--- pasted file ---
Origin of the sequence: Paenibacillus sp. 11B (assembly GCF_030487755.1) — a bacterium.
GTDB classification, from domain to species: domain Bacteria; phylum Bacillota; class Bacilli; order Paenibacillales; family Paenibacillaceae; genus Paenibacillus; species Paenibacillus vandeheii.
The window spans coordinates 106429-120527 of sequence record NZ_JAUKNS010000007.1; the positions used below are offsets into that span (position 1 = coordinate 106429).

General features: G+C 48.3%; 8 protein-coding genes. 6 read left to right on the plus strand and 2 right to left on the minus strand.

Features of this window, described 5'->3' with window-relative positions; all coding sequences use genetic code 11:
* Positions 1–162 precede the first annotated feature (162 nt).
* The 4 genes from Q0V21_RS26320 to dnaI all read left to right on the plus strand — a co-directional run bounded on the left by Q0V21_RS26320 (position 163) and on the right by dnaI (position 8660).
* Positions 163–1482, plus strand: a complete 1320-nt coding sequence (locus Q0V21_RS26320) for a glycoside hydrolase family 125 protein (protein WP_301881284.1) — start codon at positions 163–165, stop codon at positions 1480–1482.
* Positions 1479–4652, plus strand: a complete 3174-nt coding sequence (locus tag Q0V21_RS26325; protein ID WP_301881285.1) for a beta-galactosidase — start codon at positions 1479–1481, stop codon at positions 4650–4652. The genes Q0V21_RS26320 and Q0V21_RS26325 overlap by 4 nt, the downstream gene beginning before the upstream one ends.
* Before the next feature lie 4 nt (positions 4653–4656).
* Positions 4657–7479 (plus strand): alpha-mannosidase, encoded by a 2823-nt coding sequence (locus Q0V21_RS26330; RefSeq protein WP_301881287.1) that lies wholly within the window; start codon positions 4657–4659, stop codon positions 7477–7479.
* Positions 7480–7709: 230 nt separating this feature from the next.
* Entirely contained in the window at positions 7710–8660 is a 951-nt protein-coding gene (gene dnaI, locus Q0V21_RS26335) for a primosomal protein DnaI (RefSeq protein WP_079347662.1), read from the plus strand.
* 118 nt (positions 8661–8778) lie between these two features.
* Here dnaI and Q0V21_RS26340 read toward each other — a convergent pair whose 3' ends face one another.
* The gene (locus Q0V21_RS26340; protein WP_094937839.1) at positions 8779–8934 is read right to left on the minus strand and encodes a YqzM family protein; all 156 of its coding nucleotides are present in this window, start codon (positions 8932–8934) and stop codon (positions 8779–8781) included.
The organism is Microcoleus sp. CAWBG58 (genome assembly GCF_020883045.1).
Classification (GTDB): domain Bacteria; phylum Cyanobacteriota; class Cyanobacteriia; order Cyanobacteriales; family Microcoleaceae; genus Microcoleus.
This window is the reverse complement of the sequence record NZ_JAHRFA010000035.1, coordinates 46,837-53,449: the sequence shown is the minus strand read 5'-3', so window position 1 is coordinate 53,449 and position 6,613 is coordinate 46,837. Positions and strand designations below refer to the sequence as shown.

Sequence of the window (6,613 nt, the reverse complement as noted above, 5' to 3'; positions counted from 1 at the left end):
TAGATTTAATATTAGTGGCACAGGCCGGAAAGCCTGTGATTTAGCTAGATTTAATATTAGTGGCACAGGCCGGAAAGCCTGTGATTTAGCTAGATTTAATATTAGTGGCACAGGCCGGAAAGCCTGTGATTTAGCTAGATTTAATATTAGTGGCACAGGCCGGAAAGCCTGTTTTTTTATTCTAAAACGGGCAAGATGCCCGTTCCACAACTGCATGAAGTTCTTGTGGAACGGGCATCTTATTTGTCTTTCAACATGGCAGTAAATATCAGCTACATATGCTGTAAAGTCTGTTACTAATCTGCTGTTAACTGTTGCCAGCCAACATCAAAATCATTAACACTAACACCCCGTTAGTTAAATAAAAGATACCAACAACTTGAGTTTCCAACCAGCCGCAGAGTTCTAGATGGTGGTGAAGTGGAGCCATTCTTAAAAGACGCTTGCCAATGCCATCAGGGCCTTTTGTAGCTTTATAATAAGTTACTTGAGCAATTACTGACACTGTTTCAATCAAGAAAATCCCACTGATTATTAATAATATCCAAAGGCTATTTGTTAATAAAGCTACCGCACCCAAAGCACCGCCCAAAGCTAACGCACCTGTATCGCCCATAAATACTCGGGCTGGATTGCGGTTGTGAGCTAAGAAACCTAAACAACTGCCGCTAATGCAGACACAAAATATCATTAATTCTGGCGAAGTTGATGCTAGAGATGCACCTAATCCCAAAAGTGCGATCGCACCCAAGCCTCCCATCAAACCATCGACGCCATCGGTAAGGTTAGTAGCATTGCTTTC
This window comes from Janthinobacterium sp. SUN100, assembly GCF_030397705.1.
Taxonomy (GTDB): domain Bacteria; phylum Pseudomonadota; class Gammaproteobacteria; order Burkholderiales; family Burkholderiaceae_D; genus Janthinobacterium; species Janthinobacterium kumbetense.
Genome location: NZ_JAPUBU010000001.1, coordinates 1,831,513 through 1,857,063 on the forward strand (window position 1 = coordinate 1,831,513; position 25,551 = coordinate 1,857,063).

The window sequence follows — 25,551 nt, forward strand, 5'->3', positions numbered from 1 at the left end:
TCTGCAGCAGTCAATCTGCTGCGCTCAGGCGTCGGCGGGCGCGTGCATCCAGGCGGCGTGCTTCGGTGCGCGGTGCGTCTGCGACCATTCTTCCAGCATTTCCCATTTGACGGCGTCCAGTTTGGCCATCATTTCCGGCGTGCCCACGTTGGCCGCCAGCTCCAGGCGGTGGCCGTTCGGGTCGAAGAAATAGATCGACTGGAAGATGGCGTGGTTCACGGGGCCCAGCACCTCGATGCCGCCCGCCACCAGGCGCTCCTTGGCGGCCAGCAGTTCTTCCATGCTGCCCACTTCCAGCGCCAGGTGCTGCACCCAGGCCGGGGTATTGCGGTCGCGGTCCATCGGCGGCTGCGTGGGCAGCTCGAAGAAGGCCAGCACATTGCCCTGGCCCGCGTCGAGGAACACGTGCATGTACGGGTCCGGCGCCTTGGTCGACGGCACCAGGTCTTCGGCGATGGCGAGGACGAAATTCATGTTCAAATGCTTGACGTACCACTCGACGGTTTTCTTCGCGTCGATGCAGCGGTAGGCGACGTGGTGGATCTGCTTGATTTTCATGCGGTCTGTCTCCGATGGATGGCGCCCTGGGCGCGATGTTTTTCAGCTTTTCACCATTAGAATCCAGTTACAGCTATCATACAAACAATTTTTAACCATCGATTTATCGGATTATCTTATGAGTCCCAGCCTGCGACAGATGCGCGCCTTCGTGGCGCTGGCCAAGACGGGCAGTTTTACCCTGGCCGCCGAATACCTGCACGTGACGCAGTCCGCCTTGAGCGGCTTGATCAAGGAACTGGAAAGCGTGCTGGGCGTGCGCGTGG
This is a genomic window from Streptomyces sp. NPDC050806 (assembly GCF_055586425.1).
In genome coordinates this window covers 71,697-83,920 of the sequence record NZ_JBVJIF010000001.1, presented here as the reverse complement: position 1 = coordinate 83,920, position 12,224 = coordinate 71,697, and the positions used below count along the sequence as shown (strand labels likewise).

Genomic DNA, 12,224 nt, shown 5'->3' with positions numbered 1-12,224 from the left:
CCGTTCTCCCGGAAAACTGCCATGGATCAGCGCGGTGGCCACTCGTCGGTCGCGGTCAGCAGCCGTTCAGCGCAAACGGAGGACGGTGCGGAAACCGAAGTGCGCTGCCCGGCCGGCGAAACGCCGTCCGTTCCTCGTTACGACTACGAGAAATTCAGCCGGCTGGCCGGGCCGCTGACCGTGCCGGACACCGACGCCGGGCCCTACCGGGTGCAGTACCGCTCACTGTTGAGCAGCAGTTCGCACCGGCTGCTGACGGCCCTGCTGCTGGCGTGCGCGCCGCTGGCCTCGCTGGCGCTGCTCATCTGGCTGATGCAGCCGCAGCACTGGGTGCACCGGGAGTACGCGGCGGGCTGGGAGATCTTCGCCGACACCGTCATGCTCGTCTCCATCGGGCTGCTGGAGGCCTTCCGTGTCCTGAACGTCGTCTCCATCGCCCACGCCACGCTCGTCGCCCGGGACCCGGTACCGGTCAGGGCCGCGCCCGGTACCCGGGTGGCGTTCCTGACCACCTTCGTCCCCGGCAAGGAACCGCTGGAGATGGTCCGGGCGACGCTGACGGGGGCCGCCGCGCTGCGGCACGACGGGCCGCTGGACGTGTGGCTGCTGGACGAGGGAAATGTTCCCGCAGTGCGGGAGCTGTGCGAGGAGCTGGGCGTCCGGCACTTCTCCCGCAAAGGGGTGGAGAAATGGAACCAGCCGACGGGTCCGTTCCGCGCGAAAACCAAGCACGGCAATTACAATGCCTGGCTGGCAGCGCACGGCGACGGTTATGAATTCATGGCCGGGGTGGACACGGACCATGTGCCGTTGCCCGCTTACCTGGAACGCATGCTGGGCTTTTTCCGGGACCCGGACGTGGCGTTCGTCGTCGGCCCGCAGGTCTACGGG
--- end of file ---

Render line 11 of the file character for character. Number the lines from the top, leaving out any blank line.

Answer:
* Positions 4657–7479 (plus strand): alpha-mannosidase, encoded by a 2823-nt coding sequence (locus Q0V21_RS26330; RefSeq protein WP_301881287.1) that lies wholly within the window; start codon positions 4657–4659, stop codon positions 7477–7479.